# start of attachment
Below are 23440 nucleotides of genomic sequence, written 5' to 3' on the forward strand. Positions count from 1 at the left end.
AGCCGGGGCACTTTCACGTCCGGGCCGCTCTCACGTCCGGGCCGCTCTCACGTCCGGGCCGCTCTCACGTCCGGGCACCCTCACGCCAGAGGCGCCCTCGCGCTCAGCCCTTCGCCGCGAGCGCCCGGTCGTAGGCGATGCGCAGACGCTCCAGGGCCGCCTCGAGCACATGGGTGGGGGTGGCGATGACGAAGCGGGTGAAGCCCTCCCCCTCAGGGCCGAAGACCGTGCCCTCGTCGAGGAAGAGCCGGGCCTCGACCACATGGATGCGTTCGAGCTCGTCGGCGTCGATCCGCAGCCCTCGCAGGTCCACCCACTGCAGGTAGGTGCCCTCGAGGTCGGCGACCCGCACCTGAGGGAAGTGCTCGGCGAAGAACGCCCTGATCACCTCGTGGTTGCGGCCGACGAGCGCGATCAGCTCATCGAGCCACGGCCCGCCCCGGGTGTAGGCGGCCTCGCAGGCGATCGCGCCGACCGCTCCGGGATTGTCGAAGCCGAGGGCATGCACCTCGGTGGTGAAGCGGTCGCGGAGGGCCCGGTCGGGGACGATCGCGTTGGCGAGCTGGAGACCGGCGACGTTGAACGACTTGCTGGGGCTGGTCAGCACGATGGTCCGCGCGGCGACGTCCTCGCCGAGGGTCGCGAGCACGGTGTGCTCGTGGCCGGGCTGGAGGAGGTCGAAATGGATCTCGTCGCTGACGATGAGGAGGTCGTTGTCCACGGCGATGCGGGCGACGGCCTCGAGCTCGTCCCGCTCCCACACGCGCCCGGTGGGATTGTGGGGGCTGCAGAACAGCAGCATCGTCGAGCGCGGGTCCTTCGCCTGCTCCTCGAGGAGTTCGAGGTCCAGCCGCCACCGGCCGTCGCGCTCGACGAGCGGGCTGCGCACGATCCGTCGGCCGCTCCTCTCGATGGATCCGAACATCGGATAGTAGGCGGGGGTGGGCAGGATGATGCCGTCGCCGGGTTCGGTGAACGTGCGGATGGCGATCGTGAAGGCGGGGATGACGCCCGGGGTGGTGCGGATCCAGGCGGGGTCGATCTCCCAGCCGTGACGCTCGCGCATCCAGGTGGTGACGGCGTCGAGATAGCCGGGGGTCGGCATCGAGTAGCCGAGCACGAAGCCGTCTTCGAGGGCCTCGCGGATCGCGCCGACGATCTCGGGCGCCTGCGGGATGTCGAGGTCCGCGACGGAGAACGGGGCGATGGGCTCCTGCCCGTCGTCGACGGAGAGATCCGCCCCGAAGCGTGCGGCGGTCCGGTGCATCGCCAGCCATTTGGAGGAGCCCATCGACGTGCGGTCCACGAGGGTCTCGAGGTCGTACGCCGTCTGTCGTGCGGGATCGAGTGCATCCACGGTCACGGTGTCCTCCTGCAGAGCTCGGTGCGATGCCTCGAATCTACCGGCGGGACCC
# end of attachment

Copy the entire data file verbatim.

Below are 23440 nucleotides of genomic sequence, written 5' to 3' on the forward strand. Positions count from 1 at the left end.
AGCCGGGGCACTTTCACGTCCGGGCCGCTCTCACGTCCGGGCCGCTCTCACGTCCGGGCCGCTCTCACGTCCGGGCACCCTCACGCCAGAGGCGCCCTCGCGCTCAGCCCTTCGCCGCGAGCGCCCGGTCGTAGGCGATGCGCAGACGCTCCAGGGCCGCCTCGAGCACATGGGTGGGGGTGGCGATGACGAAGCGGGTGAAGCCCTCCCCCTCAGGGCCGAAGACCGTGCCCTCGTCGAGGAAGAGCCGGGCCTCGACCACATGGATGCGTTCGAGCTCGTCGGCGTCGATCCGCAGCCCTCGCAGGTCCACCCACTGCAGGTAGGTGCCCTCGAGGTCGGCGACCCGCACCTGAGGGAAGTGCTCGGCGAAGAACGCCCTGATCACCTCGTGGTTGCGGCCGACGAGCGCGATCAGCTCATCGAGCCACGGCCCGCCCCGGGTGTAGGCGGCCTCGCAGGCGATCGCGCCGACCGCTCCGGGATTGTCGAAGCCGAGGGCATGCACCTCGGTGGTGAAGCGGTCGCGGAGGGCCCGGTCGGGGACGATCGCGTTGGCGAGCTGGAGACCGGCGACGTTGAACGACTTGCTGGGGCTGGTCAGCACGATGGTCCGCGCGGCGACGTCCTCGCCGAGGGTCGCGAGCACGGTGTGCTCGTGGCCGGGCTGGAGGAGGTCGAAATGGATCTCGTCGCTGACGATGAGGAGGTCGTTGTCCACGGCGATGCGGGCGACGGCCTCGAGCTCGTCCCGCTCCCACACGCGCCCGGTGGGATTGTGGGGGCTGCAGAACAGCAGCATCGTCGAGCGCGGGTCCTTCGCCTGCTCCTCGAGGAGTTCGAGGTCCAGCCGCCACCGGCCGTCGCGCTCGACGAGCGGGCTGCGCACGATCCGTCGGCCGCTCCTCTCGATGGATCCGAACATCGGATAGTAGGCGGGGGTGGGCAGGATGATGCCGTCGCCGGGTTCGGTGAACGTGCGGATGGCGATCGTGAAGGCGGGGATGACGCCCGGGGTGGTGCGGATCCAGGCGGGGTCGATCTCCCAGCCGTGACGCTCGCGCATCCAGGTGGTGACGGCGTCGAGATAGCCGGGGGTCGGCATCGAGTAGCCGAGCACGAAGCCGTCTTCGAGGGCCTCGCGGATCGCGCCGACGATCTCGGGCGCCTGCGGGATGTCGAGGTCCGCGACGGAGAACGGGGCGATGGGCTCCTGCCCGTCGTCGACGGAGAGATCCGCCCCGAAGCGTGCGGCGGTCCGGTGCATCGCCAGCCATTTGGAGGAGCCCATCGACGTGCGGTCCACGAGGGTCTCGAGGTCGTACGCCGTCTGTCGTGCGGGATCGAGTGCATCCACGGTCACGGTGTCCTCCTGCAGAGCTCGGTGCGATGCCTCGAATCTACCGGCGGGACCC